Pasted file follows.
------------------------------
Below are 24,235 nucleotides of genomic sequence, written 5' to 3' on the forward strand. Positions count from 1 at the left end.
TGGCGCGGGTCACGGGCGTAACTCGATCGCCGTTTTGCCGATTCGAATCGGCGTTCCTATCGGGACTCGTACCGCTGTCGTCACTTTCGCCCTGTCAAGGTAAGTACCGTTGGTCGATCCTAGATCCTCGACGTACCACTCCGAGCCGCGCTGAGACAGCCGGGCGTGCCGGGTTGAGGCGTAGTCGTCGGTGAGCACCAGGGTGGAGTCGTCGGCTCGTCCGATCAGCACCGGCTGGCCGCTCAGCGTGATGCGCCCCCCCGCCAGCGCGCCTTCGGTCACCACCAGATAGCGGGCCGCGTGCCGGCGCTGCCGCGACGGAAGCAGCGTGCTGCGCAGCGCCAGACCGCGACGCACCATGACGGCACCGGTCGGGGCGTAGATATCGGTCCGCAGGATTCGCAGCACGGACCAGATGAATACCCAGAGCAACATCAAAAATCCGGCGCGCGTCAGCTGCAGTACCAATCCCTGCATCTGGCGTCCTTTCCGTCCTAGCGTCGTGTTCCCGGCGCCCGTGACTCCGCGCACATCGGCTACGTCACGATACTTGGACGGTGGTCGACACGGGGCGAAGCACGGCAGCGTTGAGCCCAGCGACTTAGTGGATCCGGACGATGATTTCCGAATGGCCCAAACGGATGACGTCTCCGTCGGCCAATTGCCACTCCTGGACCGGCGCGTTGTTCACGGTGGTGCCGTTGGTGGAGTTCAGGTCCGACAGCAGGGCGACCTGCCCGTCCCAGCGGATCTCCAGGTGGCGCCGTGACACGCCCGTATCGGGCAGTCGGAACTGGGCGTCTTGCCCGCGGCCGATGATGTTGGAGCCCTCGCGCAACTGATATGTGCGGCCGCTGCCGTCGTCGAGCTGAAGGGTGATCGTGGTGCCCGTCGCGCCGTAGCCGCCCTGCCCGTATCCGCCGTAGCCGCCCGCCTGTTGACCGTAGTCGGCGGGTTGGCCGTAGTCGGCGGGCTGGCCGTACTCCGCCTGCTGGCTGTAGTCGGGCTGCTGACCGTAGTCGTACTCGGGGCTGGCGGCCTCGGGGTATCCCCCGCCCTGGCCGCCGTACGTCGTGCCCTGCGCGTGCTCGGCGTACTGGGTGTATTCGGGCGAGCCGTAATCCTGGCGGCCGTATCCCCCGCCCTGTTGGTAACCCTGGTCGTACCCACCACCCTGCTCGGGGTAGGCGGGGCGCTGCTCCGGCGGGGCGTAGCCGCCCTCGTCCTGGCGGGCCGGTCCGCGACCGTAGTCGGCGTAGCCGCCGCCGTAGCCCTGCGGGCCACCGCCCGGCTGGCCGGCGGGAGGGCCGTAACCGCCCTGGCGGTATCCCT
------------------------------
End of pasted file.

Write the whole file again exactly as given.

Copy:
Below are 24,235 nucleotides of genomic sequence, written 5' to 3' on the forward strand. Positions count from 1 at the left end.
TGGCGCGGGTCACGGGCGTAACTCGATCGCCGTTTTGCCGATTCGAATCGGCGTTCCTATCGGGACTCGTACCGCTGTCGTCACTTTCGCCCTGTCAAGGTAAGTACCGTTGGTCGATCCTAGATCCTCGACGTACCACTCCGAGCCGCGCTGAGACAGCCGGGCGTGCCGGGTTGAGGCGTAGTCGTCGGTGAGCACCAGGGTGGAGTCGTCGGCTCGTCCGATCAGCACCGGCTGGCCGCTCAGCGTGATGCGCCCCCCCGCCAGCGCGCCTTCGGTCACCACCAGATAGCGGGCCGCGTGCCGGCGCTGCCGCGACGGAAGCAGCGTGCTGCGCAGCGCCAGACCGCGACGCACCATGACGGCACCGGTCGGGGCGTAGATATCGGTCCGCAGGATTCGCAGCACGGACCAGATGAATACCCAGAGCAACATCAAAAATCCGGCGCGCGTCAGCTGCAGTACCAATCCCTGCATCTGGCGTCCTTTCCGTCCTAGCGTCGTGTTCCCGGCGCCCGTGACTCCGCGCACATCGGCTACGTCACGATACTTGGACGGTGGTCGACACGGGGCGAAGCACGGCAGCGTTGAGCCCAGCGACTTAGTGGATCCGGACGATGATTTCCGAATGGCCCAAACGGATGACGTCTCCGTCGGCCAATTGCCACTCCTGGACCGGCGCGTTGTTCACGGTGGTGCCGTTGGTGGAGTTCAGGTCCGACAGCAGGGCGACCTGCCCGTCCCAGCGGATCTCCAGGTGGCGCCGTGACACGCCCGTATCGGGCAGTCGGAACTGGGCGTCTTGCCCGCGGCCGATGATGTTGGAGCCCTCGCGCAACTGATATGTGCGGCCGCTGCCGTCGTCGAGCTGAAGGGTGATCGTGGTGCCCGTCGCGCCGTAGCCGCCCTGCCCGTATCCGCCGTAGCCGCCCGCCTGTTGACCGTAGTCGGCGGGTTGGCCGTAGTCGGCGGGCTGGCCGTACTCCGCCTGCTGGCTGTAGTCGGGCTGCTGACCGTAGTCGTACTCGGGGCTGGCGGCCTCGGGGTATCCCCCGCCCTGGCCGCCGTACGTCGTGCCCTGCGCGTGCTCGGCGTACTGGGTGTATTCGGGCGAGCCGTAATCCTGGCGGCCGTATCCCCCGCCCTGTTGGTAACCCTGGTCGTACCCACCACCCTGCTCGGGGTAGGCGGGGCGCTGCTCCGGCGGGGCGTAGCCGCCCTCGTCCTGGCGGGCCGGTCCGCGACCGTAGTCGGCGTAGCCGCCGCCGTAGCCCTGCGGGCCACCGCCCGGCTGGCCGGCGGGAGGGCCGTAACCGCCCTGGCGGTATCCCT